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Hildegard of Bingenfree

  • Ian D. Bent
  •  and Marianne Pfau

(b Bermersheim, nr Alzey, 1098; d Rupertsberg, nr Bingen, Sept 17, 1179). German Benedictine abbess, visionary, writer and composer. She is known for her literary, musical and scientific works, and for her religious and diplomatic activities. Her oeuvre includes recorded visions, medical and scientific works, hagiography and letters; also lyrical and dramatic poetry, which has survived with monophonic music.

1. Hildegard with her amanuensis, Volmar: miniature from ‘Scivias’, completed 1151 (ex-D-WIl Hs 1)

Hessische Landesbibliothek, Wiesbaden
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She was born into the free nobility of Rheinhessen. When she was eight her parents, Hildebert and Mechthild of Bermersheim, promised her to the Church, and when she was 14 bound her over to the newly constructed Benedictine monastery at nearby Disibodenberg. She entered a stone cell (a ‘tomb’) with Jutta von Spanheim (1092–1136), who came from another powerful and wealthy local family. Their vows were received by Bishop Otto of Bamberg on All Saints’ Day, 1112. Jutta instructed Hildegard in the Psalter, reading Latin and strict religious practices.

Although their contact with the outside world was via a single window, their isolation was not complete. Jutta corresponded with people of all social classes who, by way of letters, approached her for prophecies and spiritual instruction. The monk-priest Volmar, possibly from the monastery at Hirsau, apparently nurtured Hildegard’s fundamental theological knowledge, providing access to sermons and treatises. The enclosure attracted other daughters from local noble families, expanding into a convent. After Jutta’s death Hildegard, appointed ‘prioress’, became its leader but subject to the abbot, a role she fulfilled until about 1150 when the community had grown to about 20 members.

The convent’s exclusivity and eccentric theological observances came under fire. Compelled by divine command, Hildegard sought to establish her own house at Rupertsberg, near Bingen, an endeavour unprecedented in her time. With endowments from the noble community the site was purchased in 1147, construction begun, and the move initiated in about 1150. In 1152 the Archbishop of Mainz issued founding documents. By 1158 Hildegard had secured complete financial independence from Disibodenberg, and, already under archiepiscopal protection, in 1163 she obtained protection from Emperor Friedrich Barbarossa who acknowledged her ‘abbess’. When, in 1165, numbers at the convent had reached over 50, she established a daughter house with room for another 30 nuns at Eibingen, near Rüdesheim, where the Abbey of St Hildegard stands today.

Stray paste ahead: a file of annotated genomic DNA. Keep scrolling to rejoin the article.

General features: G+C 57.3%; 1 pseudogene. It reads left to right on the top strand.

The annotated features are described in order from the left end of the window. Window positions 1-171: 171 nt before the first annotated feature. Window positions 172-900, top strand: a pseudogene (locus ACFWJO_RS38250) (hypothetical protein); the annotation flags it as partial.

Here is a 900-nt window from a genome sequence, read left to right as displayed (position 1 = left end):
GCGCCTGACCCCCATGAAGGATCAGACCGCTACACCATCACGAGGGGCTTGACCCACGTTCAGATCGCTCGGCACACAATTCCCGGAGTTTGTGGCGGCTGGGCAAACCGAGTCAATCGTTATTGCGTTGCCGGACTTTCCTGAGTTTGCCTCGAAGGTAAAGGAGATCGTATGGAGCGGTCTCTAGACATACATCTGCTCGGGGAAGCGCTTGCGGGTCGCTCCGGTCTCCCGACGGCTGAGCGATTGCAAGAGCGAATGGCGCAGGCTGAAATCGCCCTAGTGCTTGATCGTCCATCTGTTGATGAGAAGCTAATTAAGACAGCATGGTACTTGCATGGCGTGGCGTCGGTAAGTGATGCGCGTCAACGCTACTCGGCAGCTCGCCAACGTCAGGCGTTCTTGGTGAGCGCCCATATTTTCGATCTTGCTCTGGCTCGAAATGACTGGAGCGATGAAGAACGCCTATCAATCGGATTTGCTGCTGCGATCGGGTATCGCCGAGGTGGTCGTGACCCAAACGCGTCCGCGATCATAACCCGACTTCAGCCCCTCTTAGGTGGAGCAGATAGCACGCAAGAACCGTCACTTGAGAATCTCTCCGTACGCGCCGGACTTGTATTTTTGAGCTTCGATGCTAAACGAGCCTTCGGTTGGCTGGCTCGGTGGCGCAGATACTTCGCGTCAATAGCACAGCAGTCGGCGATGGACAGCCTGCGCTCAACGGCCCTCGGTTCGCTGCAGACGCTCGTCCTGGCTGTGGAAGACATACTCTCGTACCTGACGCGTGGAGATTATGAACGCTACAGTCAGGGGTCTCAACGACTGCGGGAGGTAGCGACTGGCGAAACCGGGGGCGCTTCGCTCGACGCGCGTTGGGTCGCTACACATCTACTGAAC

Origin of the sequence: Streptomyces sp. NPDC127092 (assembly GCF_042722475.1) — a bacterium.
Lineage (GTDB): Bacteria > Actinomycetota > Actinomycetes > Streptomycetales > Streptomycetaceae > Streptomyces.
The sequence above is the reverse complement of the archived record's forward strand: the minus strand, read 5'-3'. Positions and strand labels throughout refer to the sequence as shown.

She was famous for her prophecies and miracles. Later described as the ‘Sibyl of the Rhine’ (1383), she was consulted by and held lengthy correspondences with popes, emperors and other secular and ecclesiastical leaders as well as lower members of the clergy and lay persons, and involved herself in politics and diplomacy at a time of immense political and ecclesiastical turmoil. Exceptionally for a woman, she undertook four preaching missions through Germany between 1160 and 1170. But above all, as spiritual mother and ‘magistra’, she guided her nuns by fortifying their commitment to the Virgin through the teaching of scripture and the Rule of St Benedict, and the discernment of the right path in monastic life.

In 1223 a protocol was drawn up for her possible canonization, but neither Pope Gregory IX (1227–41) nor Pope Innocent IV (1243–54) granted approval. Clement V (1305–14) and John XXII (1316–34) also hesitated, but in 1324 the Avignon papacy sanctioned her cult. In the 16th century she appears in the Roman martyriology of Baronius, and in 1940 her feast day was officially approved for all German dioceses; but these efforts have never resulted in a formal canonization. However, as Newman (1998) has pointed out, between 1198 and 1461 no Benedictine nun was canonized, with female sainthood shifting to the newer Dominican and Franciscan orders and the lay penitents associated with them.

From the age of five Hildegard experienced visions, and in 1141 her abbot gave her permission to record what she saw, with the aid of Volmar. The result, Scivias, which contains 14 lyric texts that later appeared with music, took ten years to write and comprised 26 revelations. Two works on natural science and medicine followed: Physica and Causa et cure (written between 1150 and 1160). Then came the Liber vite meritorum (1158–63) and the Liber divinorum operum (1163–73). The three visionary tomes have been described as a trilogy of apocalyptic, prophetic and symbolic writings. Her Lives of St Disibod (1170–72) and St Rupert (1172) and the Explanatio of the Rule of St Benedict round out her religious prose works.